While Elon Musk is publicly making a big deal about moving to Texas and cozying up to the governor, behind the scenes his tunnel-building venture, Boring Co., is wrangling with local authorities in the state over a host of seemingly mundane permitting issues.

Since Boring bought land last May to create a research and development center in Bastrop, Texas, a rural area outside Austin, the company has put workers up on mobile homes at the site without authorized sewage facilities, failed to get air and stormwater permits and built a driveway without first getting official approval, according to documents obtained by Bloomberg News through a public records request.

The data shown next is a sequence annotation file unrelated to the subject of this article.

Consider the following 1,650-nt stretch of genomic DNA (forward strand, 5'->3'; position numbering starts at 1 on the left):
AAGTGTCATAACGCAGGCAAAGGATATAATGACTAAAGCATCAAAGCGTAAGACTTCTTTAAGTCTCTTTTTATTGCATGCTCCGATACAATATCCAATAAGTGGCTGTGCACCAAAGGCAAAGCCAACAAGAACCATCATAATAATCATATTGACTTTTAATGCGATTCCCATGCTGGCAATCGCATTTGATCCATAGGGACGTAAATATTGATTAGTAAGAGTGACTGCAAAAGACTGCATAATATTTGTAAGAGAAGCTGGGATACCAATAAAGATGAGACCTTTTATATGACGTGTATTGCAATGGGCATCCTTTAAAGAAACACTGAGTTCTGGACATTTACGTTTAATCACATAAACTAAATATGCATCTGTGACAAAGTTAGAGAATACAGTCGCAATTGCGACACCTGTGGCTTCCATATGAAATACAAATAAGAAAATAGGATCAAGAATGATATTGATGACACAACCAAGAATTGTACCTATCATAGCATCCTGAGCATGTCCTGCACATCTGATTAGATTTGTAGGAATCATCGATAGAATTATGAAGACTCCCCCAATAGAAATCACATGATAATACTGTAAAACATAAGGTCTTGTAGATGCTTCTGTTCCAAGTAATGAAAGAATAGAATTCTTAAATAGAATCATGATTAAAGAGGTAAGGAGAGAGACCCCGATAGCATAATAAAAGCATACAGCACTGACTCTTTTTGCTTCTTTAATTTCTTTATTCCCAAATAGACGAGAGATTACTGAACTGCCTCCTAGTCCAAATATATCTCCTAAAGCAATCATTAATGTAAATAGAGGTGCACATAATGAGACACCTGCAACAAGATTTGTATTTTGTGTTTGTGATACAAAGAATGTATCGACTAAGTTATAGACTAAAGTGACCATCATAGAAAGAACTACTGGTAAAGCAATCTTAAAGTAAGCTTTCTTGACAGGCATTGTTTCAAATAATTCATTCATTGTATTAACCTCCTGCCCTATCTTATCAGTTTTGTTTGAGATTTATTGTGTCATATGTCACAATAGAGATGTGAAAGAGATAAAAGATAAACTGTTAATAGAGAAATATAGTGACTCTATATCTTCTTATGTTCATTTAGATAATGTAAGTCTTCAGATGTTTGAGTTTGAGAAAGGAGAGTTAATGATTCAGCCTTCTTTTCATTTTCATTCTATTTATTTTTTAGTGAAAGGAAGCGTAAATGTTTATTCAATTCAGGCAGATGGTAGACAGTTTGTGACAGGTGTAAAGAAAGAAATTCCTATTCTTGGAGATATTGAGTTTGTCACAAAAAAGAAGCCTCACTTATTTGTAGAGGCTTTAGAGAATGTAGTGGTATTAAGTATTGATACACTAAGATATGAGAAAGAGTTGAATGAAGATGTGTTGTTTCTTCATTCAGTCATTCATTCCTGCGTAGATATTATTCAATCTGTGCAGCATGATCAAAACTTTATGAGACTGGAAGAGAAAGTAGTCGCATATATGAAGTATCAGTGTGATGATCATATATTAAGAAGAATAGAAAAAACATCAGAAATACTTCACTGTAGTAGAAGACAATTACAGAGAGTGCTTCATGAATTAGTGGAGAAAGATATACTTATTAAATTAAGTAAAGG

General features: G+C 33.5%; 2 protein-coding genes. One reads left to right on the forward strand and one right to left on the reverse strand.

The company’s dealings with Bastrop are yet another illustration of how Musk’s businesses often push the boundaries of or simply ignore regulations that bind other companies. In recent years his Tesla restarted production at its Fremont plant in defiance of pandemic rules to stay closed, Boring tried to build a tunnel in Los Angeles without going through an environmental review process and the U.S. Securities and Exchange Commission is examining the disclosure of Musk’s stake in Twitter.